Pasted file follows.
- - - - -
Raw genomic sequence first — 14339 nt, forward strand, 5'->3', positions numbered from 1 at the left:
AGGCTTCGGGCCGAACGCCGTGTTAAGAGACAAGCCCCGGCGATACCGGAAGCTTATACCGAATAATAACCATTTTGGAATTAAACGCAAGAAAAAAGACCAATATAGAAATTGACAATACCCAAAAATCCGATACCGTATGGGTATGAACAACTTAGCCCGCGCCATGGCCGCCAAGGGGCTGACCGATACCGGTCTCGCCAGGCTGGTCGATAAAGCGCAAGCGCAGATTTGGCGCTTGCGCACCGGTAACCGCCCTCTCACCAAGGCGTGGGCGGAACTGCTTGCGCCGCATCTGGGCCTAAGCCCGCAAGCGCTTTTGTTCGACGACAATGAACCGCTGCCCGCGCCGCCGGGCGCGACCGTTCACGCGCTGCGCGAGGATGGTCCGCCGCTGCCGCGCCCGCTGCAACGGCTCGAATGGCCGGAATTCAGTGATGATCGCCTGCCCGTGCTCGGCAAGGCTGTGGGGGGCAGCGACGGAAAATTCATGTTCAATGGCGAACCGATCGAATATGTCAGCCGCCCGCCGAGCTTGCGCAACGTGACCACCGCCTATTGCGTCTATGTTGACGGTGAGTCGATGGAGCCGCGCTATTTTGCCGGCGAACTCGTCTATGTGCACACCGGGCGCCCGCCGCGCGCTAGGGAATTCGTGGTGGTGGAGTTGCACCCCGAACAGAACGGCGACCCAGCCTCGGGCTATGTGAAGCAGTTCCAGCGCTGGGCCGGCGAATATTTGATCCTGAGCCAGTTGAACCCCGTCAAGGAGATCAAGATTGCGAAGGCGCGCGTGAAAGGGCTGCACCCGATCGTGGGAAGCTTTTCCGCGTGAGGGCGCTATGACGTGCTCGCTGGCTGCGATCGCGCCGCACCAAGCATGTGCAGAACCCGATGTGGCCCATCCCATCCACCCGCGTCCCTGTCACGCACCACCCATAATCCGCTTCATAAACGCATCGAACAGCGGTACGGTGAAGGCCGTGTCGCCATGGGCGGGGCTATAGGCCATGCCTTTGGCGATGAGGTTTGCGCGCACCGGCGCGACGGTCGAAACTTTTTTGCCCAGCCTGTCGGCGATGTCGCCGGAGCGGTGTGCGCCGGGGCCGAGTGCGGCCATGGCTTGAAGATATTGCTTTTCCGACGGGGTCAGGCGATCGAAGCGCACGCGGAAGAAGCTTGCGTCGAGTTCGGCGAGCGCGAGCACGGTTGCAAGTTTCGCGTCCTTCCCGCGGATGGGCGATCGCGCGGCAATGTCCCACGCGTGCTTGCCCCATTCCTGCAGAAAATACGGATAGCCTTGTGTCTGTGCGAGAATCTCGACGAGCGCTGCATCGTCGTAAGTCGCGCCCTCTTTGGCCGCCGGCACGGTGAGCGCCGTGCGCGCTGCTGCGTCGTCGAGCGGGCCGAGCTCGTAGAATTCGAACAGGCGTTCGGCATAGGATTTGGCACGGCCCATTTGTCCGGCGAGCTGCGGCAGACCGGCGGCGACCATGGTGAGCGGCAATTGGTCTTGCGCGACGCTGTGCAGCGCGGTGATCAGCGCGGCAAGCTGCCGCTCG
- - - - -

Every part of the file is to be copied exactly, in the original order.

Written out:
Raw genomic sequence first — 14339 nt, forward strand, 5'->3', positions numbered from 1 at the left:
AGGCTTCGGGCCGAACGCCGTGTTAAGAGACAAGCCCCGGCGATACCGGAAGCTTATACCGAATAATAACCATTTTGGAATTAAACGCAAGAAAAAAGACCAATATAGAAATTGACAATACCCAAAAATCCGATACCGTATGGGTATGAACAACTTAGCCCGCGCCATGGCCGCCAAGGGGCTGACCGATACCGGTCTCGCCAGGCTGGTCGATAAAGCGCAAGCGCAGATTTGGCGCTTGCGCACCGGTAACCGCCCTCTCACCAAGGCGTGGGCGGAACTGCTTGCGCCGCATCTGGGCCTAAGCCCGCAAGCGCTTTTGTTCGACGACAATGAACCGCTGCCCGCGCCGCCGGGCGCGACCGTTCACGCGCTGCGCGAGGATGGTCCGCCGCTGCCGCGCCCGCTGCAACGGCTCGAATGGCCGGAATTCAGTGATGATCGCCTGCCCGTGCTCGGCAAGGCTGTGGGGGGCAGCGACGGAAAATTCATGTTCAATGGCGAACCGATCGAATATGTCAGCCGCCCGCCGAGCTTGCGCAACGTGACCACCGCCTATTGCGTCTATGTTGACGGTGAGTCGATGGAGCCGCGCTATTTTGCCGGCGAACTCGTCTATGTGCACACCGGGCGCCCGCCGCGCGCTAGGGAATTCGTGGTGGTGGAGTTGCACCCCGAACAGAACGGCGACCCAGCCTCGGGCTATGTGAAGCAGTTCCAGCGCTGGGCCGGCGAATATTTGATCCTGAGCCAGTTGAACCCCGTCAAGGAGATCAAGATTGCGAAGGCGCGCGTGAAAGGGCTGCACCCGATCGTGGGAAGCTTTTCCGCGTGAGGGCGCTATGACGTGCTCGCTGGCTGCGATCGCGCCGCACCAAGCATGTGCAGAACCCGATGTGGCCCATCCCATCCACCCGCGTCCCTGTCACGCACCACCCATAATCCGCTTCATAAACGCATCGAACAGCGGTACGGTGAAGGCCGTGTCGCCATGGGCGGGGCTATAGGCCATGCCTTTGGCGATGAGGTTTGCGCGCACCGGCGCGACGGTCGAAACTTTTTTGCCCAGCCTGTCGGCGATGTCGCCGGAGCGGTGTGCGCCGGGGCCGAGTGCGGCCATGGCTTGAAGATATTGCTTTTCCGACGGGGTCAGGCGATCGAAGCGCACGCGGAAGAAGCTTGCGTCGAGTTCGGCGAGCGCGAGCACGGTTGCAAGTTTCGCGTCCTTCCCGCGGATGGGCGATCGCGCGGCAATGTCCCACGCGTGCTTGCCCCATTCCTGCAGAAAATACGGATAGCCTTGTGTCTGTGCGAGAATCTCGACGAGCGCTGCATCGTCGTAAGTCGCGCCCTCTTTGGCCGCCGGCACGGTGAGCGCCGTGCGCGCTGCTGCGTCGTCGAGCGGGCCGAGCTCGTAGAATTCGAACAGGCGTTCGGCATAGGATTTGGCACGGCCCATTTGTCCGGCGAGCTGCGGCAGACCGGCGGCGACCATGGTGAGCGGCAATTGGTCTTGCGCGACGCTGTGCAGCGCGGTGATCAGCGCGGCAAGCTGCCGCTCG